HUDSON — Despite heavy rain setbacks this spring, restoration of the Little Falls Dam on the Willow River at Willow River State Park remains on schedule for “substantial completion” around Dec. 18, 2019, according to a Department of Natural Resources official.
Refilling of a 172-acre lake to be formed by the new dam is going to be weather dependent, but should occur sometime in early 2020, said Cameron Bump, DNR’s recreation liaison in Eau Claire.
“We want to make sure that there is a minimum base flow in the Willow River,” Bump said. “If we happen to have a dry fall, it could take some time to fill the basin. There are some timing restrictions to protect fish and wildlife in the Willow River.”
Fish habitat improvements will include rock boulder piles, fish cribs and tree drops and eventually tree drops and stocking of fingerling and catchable-sized walleyes and smallmouth bass. No dredging is planned above the dam, but a small sediment basin below the dam will be dredged, Bump said.
Miron Construction Co. of Neenah is handling the project, expected to cost about $19 million, that was approved by former Gov. Scott Walker and the state Legislature.
“The construction bid was less than that, but there is engineering and other costs (including road paving) that go into the project,” Bump said.
Over the past several months the contractor was repairing flooded cofferdams around the dam and by-pass culverts to the Willow River, Bump said. Currently the contractor is pouring concrete to gate abutment walls and spillway slabs. When completed, the dam’s design will allow park staff to adjust depth at which water passes through the gates, thereby managing water temperature downstream for coldwater species like brown trout.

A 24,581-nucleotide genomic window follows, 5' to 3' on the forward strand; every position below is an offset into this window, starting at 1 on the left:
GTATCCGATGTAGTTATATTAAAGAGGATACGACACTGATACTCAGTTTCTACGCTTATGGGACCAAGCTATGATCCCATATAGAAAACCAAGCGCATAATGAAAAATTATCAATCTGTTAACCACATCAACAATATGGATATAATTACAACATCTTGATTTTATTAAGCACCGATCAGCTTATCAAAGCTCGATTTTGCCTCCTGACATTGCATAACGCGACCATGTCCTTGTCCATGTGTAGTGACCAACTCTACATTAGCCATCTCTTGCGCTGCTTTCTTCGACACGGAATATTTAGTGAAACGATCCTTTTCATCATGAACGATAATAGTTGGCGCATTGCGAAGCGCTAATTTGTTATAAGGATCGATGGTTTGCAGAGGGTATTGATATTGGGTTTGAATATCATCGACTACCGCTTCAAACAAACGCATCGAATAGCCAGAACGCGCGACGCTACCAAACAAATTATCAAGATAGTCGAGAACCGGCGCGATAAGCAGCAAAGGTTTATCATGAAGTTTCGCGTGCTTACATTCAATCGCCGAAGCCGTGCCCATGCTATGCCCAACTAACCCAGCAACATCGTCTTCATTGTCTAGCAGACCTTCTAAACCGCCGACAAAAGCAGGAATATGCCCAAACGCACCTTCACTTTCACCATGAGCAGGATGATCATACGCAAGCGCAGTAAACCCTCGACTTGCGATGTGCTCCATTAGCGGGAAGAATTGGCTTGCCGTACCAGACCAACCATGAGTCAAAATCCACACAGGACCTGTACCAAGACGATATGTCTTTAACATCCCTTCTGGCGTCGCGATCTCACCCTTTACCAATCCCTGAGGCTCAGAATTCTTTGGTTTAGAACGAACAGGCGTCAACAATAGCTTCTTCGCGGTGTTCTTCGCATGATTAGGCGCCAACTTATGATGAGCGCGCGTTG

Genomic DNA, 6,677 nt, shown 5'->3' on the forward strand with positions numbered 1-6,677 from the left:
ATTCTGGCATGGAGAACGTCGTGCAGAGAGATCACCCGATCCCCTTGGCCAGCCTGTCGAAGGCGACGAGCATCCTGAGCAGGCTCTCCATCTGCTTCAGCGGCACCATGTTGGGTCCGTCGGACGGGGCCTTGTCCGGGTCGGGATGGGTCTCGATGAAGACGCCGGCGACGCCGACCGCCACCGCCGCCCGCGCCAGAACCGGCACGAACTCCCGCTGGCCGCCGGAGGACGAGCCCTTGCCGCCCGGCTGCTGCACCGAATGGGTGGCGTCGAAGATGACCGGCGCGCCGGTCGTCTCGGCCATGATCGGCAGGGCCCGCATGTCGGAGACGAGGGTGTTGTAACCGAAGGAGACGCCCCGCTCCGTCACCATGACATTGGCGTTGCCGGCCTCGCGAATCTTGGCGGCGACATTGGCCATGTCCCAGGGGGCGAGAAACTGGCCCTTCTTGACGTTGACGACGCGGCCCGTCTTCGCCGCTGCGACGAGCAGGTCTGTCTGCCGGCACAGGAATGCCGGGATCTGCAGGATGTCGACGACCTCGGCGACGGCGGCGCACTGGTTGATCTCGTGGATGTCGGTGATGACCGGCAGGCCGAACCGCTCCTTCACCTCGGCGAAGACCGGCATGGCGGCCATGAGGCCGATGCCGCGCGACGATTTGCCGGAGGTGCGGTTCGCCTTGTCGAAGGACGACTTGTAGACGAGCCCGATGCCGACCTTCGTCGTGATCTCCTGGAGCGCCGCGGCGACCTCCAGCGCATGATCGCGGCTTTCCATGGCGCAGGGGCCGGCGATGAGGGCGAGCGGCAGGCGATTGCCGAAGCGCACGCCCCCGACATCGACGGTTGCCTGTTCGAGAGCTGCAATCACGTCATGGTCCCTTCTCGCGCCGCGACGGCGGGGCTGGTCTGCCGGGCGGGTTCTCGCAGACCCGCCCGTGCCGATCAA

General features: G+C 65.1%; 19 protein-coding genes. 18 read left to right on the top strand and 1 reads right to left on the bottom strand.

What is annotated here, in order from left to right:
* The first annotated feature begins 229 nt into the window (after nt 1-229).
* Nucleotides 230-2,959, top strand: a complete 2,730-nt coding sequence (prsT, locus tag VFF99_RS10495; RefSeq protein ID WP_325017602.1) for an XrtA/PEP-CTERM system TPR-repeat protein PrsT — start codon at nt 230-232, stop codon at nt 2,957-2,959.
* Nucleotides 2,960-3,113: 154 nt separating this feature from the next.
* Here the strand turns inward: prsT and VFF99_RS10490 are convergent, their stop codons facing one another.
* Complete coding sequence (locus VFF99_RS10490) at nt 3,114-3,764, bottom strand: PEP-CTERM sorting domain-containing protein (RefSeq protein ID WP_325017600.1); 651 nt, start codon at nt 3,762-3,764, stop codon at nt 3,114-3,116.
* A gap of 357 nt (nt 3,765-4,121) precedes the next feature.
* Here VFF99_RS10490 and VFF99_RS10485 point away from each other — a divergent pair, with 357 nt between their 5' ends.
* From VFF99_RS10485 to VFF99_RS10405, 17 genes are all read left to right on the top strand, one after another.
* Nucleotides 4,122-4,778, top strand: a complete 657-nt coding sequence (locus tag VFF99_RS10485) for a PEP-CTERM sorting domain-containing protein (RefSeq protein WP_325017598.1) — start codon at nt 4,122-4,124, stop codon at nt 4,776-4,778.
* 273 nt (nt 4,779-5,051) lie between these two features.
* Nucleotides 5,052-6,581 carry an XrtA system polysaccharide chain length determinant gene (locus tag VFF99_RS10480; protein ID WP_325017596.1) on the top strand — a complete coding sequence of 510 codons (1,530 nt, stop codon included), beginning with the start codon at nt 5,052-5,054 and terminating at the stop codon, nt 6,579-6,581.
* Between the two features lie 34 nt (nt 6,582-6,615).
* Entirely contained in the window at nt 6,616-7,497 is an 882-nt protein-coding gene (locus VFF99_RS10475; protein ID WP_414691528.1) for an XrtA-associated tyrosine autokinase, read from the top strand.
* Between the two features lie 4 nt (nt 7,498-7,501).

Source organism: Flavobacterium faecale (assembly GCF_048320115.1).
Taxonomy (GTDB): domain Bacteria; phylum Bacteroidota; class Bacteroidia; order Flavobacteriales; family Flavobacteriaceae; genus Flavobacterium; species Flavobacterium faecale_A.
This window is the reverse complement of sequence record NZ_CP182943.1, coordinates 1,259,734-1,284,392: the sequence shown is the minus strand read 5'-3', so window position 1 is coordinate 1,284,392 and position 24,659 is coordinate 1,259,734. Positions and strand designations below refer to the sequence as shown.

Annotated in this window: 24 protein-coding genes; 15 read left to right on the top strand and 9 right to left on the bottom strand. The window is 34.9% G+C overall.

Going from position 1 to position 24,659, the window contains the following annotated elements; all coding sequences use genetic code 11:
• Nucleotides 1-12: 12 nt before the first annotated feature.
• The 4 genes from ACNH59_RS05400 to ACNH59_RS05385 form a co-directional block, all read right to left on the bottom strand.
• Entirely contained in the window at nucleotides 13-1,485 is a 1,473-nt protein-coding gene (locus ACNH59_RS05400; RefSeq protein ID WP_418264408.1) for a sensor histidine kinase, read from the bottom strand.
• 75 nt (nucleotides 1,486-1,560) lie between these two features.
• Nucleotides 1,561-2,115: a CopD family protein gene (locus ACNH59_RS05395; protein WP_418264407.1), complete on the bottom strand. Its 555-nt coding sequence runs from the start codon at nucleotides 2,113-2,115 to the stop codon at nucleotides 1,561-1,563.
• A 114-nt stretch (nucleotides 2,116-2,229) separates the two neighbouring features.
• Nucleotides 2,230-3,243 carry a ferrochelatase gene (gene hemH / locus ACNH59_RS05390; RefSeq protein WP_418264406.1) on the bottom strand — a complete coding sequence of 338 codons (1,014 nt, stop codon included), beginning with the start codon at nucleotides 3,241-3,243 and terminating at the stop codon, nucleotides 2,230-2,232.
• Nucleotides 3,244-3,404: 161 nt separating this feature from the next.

A 2013 study revealed a previous dam could not meet 100- and 1,000-year flood safety requirements to meet state and federal regulations. Thus it was rated a high-hazard dam because of threats to occupied structures downstream. The lake drawdown began in 2015.
Two other dams on the river have been taken out — the Willow Falls Dam in 1992 and the Mound Dam in 1997.
Citizens were concerned that removing the Little Falls Dam and the lake would have significant economic impact on the area. The park is one of Wisconsin’s most heavily used for day trips and overnight camping. Figures provided by the DNR show that since 2011 attendance has nearly doubled: 514,500 in 2011, 633,660 in 2012, 646,443 in 2013, 721,480 in 2014, 810,000 in 2015 (lake was drained in summer), 912,290 in 2016, 936,895 in 2017 and 930,580 in 2018.
“While the numbers for the first half of 2019 aren’t in yet, it is shaping up to be similar to recent years,” Bump said.
Paving of roads in the park will begin in November after heavy construction work is near its end. A new bathhouse costing about $480,000 was constructed at the park before the lake was lowered in 2015.
“The public has been excited to see this happen,” Bump said. “They want fishing and nonmotorized (boating) like they had before. Next summer it should be back.”